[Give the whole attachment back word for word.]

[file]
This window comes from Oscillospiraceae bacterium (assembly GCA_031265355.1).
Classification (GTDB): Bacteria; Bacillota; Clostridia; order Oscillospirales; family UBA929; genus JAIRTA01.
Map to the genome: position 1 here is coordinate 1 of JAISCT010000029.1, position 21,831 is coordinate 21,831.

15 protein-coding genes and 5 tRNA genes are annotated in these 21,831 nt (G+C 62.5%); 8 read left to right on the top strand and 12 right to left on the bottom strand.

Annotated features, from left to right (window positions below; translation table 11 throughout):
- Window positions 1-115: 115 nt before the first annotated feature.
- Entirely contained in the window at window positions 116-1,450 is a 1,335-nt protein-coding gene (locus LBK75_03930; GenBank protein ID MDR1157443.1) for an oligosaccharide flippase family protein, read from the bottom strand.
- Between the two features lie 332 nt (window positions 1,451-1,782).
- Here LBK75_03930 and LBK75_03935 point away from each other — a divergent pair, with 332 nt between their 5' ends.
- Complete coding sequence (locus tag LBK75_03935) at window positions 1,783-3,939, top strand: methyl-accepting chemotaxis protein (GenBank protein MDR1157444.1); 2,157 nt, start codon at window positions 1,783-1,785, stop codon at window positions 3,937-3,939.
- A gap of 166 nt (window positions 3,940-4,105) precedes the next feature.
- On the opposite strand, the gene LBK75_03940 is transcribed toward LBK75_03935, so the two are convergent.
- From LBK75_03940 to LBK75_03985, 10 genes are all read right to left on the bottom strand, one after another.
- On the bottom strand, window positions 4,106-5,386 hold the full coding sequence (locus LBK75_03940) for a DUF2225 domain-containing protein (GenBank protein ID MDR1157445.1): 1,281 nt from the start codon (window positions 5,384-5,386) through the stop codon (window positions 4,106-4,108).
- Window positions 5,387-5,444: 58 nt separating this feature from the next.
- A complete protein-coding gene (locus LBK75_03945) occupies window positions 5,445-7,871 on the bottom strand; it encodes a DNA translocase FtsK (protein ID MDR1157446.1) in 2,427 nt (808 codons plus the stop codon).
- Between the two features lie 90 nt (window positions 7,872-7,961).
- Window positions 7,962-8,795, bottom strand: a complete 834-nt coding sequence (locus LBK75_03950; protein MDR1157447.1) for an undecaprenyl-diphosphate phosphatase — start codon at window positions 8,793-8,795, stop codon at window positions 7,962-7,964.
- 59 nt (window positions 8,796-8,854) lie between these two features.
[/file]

This window comes from Oscillospiraceae bacterium (assembly GCA_031265355.1).
Classification (GTDB): Bacteria; Bacillota; Clostridia; order Oscillospirales; family UBA929; genus JAIRTA01.
Map to the genome: position 1 here is coordinate 1 of JAISCT010000029.1, position 21,831 is coordinate 21,831.

15 protein-coding genes and 5 tRNA genes are annotated in these 21,831 nt (G+C 62.5%); 8 read left to right on the top strand and 12 right to left on the bottom strand.

Annotated features, from left to right (window positions below; translation table 11 throughout):
- Window positions 1-115: 115 nt before the first annotated feature.
- Entirely contained in the window at window positions 116-1,450 is a 1,335-nt protein-coding gene (locus LBK75_03930; GenBank protein ID MDR1157443.1) for an oligosaccharide flippase family protein, read from the bottom strand.
- Between the two features lie 332 nt (window positions 1,451-1,782).
- Here LBK75_03930 and LBK75_03935 point away from each other — a divergent pair, with 332 nt between their 5' ends.
- Complete coding sequence (locus tag LBK75_03935) at window positions 1,783-3,939, top strand: methyl-accepting chemotaxis protein (GenBank protein MDR1157444.1); 2,157 nt, start codon at window positions 1,783-1,785, stop codon at window positions 3,937-3,939.
- A gap of 166 nt (window positions 3,940-4,105) precedes the next feature.
- On the opposite strand, the gene LBK75_03940 is transcribed toward LBK75_03935, so the two are convergent.
- From LBK75_03940 to LBK75_03985, 10 genes are all read right to left on the bottom strand, one after another.
- On the bottom strand, window positions 4,106-5,386 hold the full coding sequence (locus LBK75_03940) for a DUF2225 domain-containing protein (GenBank protein ID MDR1157445.1): 1,281 nt from the start codon (window positions 5,384-5,386) through the stop codon (window positions 4,106-4,108).
- Window positions 5,387-5,444: 58 nt separating this feature from the next.
- A complete protein-coding gene (locus LBK75_03945) occupies window positions 5,445-7,871 on the bottom strand; it encodes a DNA translocase FtsK (protein ID MDR1157446.1) in 2,427 nt (808 codons plus the stop codon).
- Between the two features lie 90 nt (window positions 7,872-7,961).
- Window positions 7,962-8,795, bottom strand: a complete 834-nt coding sequence (locus LBK75_03950; protein MDR1157447.1) for an undecaprenyl-diphosphate phosphatase — start codon at window positions 8,793-8,795, stop codon at window positions 7,962-7,964.
- 59 nt (window positions 8,796-8,854) lie between these two features.